On Friday night the Barbican concert hall was treated to a performance (in the truest sense of the word) by French singer, Camille. A unique musician, her career spans a decade-long repertoire and, although the UK release of her most recent album, “Ilo Veyou”, came and went without the fanfare it deserved, this sold-out show was packed with Londoners of all ages.
Camille is more than just a Chanteuse Française and whilst she certainly pays homage to the genre in songs such as “La France”, she playfully subverts it by shaking the sound out of the realms of easy-listening, using her body as the rhythm section and playing around with words in both French and English. The a cappella songs off her albums “Le Fil” and “Music Hole” brought comparisons to Björk’s “Medulla” and the new album certainly continues the thread of layered vocals and melodic word-play, but perhaps without such a rigid concept.
The new material dominated the first half of the performance, in which Camille moved around a flashing light-bulb that threw wonderful shadows across the stage. The sense of performance was captivating and never dull as Camille jumped and danced to the songs, seeming to exude music from every pore in her body. Each song felt like a musical vignette that experimented with vocal sounds and celebrated all things onomatopoeic. The popping bubble sounds of “Bubble Lady” were even accompanied by the band blowing bubbles on stage.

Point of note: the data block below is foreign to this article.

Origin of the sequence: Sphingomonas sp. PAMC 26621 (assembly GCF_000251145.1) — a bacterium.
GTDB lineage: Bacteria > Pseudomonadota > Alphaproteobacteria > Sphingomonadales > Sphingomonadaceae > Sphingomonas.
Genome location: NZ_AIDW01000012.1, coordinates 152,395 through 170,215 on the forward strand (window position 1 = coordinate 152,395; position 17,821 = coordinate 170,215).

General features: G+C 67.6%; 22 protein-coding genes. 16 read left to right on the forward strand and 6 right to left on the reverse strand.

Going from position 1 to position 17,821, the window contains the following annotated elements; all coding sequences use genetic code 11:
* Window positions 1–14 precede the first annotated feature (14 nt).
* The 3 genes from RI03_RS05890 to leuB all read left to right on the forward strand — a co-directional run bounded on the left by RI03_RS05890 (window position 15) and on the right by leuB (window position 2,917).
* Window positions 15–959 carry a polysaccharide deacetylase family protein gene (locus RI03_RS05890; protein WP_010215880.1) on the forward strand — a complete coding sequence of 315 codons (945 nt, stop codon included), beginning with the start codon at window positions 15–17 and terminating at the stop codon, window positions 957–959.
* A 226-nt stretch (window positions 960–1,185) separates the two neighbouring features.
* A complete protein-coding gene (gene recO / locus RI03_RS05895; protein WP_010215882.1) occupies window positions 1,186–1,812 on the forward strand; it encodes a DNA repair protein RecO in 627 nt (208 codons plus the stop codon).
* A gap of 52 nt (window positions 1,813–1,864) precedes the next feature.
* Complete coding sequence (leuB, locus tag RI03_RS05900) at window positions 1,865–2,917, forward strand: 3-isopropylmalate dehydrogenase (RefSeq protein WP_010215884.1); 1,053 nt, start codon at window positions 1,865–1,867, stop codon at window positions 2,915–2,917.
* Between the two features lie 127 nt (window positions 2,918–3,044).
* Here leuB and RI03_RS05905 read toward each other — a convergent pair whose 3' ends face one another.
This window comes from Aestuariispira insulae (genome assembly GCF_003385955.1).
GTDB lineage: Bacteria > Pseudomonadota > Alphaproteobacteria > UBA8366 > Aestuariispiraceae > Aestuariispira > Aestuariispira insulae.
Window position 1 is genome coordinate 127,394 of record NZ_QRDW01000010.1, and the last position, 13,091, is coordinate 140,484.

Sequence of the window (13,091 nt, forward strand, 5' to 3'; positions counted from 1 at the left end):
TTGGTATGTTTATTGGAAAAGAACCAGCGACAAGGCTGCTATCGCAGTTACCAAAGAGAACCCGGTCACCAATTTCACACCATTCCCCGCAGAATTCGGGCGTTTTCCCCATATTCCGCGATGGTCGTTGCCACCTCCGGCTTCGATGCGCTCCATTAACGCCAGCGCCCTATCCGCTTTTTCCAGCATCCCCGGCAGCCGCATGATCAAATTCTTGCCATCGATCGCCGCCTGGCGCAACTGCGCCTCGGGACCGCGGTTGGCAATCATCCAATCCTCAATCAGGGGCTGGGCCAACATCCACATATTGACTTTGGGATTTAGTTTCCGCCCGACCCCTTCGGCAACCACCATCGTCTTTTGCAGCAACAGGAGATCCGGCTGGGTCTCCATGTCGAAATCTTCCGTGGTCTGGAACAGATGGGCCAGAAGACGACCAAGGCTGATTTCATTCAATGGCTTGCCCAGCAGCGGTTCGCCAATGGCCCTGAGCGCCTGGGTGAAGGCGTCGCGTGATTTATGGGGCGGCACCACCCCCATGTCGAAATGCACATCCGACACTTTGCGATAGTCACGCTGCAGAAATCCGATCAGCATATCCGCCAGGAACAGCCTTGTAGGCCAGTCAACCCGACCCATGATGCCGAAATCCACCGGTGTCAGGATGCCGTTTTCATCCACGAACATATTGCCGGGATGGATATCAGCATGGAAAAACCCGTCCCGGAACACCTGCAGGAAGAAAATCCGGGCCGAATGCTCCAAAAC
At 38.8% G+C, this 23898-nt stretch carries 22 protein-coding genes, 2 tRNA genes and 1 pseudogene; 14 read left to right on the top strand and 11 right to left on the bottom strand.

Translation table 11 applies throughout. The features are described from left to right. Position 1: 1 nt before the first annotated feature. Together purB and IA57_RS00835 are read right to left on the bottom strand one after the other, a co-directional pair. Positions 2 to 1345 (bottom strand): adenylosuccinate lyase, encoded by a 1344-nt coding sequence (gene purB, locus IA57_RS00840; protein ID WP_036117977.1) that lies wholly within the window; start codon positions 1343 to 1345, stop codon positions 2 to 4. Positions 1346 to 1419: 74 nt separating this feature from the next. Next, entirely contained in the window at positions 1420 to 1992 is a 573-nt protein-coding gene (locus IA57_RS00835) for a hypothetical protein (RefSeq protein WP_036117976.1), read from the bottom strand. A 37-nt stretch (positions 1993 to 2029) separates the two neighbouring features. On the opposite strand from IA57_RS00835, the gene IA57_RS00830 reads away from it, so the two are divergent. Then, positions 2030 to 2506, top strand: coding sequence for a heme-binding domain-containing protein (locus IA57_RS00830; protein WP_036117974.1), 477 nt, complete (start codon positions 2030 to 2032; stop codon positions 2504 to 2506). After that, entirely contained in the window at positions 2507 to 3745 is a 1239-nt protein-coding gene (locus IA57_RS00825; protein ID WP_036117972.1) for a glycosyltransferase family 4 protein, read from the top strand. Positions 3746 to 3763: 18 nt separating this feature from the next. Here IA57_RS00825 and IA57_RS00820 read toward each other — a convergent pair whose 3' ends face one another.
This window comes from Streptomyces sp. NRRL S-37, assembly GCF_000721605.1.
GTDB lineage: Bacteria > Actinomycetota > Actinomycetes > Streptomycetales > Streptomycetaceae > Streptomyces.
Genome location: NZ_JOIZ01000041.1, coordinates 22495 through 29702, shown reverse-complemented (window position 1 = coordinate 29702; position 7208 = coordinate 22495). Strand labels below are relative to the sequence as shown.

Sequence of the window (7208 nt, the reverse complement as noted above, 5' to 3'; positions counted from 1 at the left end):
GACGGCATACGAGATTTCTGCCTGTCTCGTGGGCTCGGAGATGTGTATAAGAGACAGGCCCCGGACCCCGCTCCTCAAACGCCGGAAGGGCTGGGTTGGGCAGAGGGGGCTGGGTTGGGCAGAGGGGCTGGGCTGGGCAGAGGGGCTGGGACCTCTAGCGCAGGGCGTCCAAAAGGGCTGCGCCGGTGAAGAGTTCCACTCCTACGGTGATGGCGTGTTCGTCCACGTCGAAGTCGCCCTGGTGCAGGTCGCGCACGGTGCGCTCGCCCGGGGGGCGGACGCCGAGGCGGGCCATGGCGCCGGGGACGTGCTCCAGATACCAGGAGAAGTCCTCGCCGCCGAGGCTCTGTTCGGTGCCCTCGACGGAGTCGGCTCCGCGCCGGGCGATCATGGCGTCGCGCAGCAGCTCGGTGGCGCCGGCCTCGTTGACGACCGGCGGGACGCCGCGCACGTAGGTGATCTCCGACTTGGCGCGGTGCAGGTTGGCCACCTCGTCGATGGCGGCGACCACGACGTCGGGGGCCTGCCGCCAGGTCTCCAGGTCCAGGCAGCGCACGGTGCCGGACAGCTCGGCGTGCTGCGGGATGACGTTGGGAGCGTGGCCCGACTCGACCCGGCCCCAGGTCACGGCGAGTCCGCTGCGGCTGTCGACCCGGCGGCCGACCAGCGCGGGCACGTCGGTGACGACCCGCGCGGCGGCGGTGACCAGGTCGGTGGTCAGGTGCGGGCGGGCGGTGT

And Camille’s three-piece band proved to be central collaborators as the guitar, double-bass and violin were played in perfect union with her vocals and in the creation of the intense sound that touched upon traditional French, Mediterranean and even Latin beats. They also built up the foot-stomping and a cappella rhythmic threads for some of the older songs such as “Ta Douleur” and “Gospel With No Lord”, demonstrating the songs’ production process to the audience.
The playful use of noises and wordplay were not the only source of laughter during the performance. Camille commanded the audience to sing along with her, with the prowess of a cabaret compere. She then chose two audience members to dance together on stage and, during the encore, even requested the loan of socks for her moon-walking, during an impromptu rendition of Michael Jackson’s “Wanna Be Startin’ Somethin'”.
Lasting over 90 minutes, the mix of Camille’s well-considered, polished musical performances and the jovial interaction with the audience made this show feel both epic and intimate, the atmosphere calling to mind a Bastille Day party in full swing.
By Joe Preston Carroll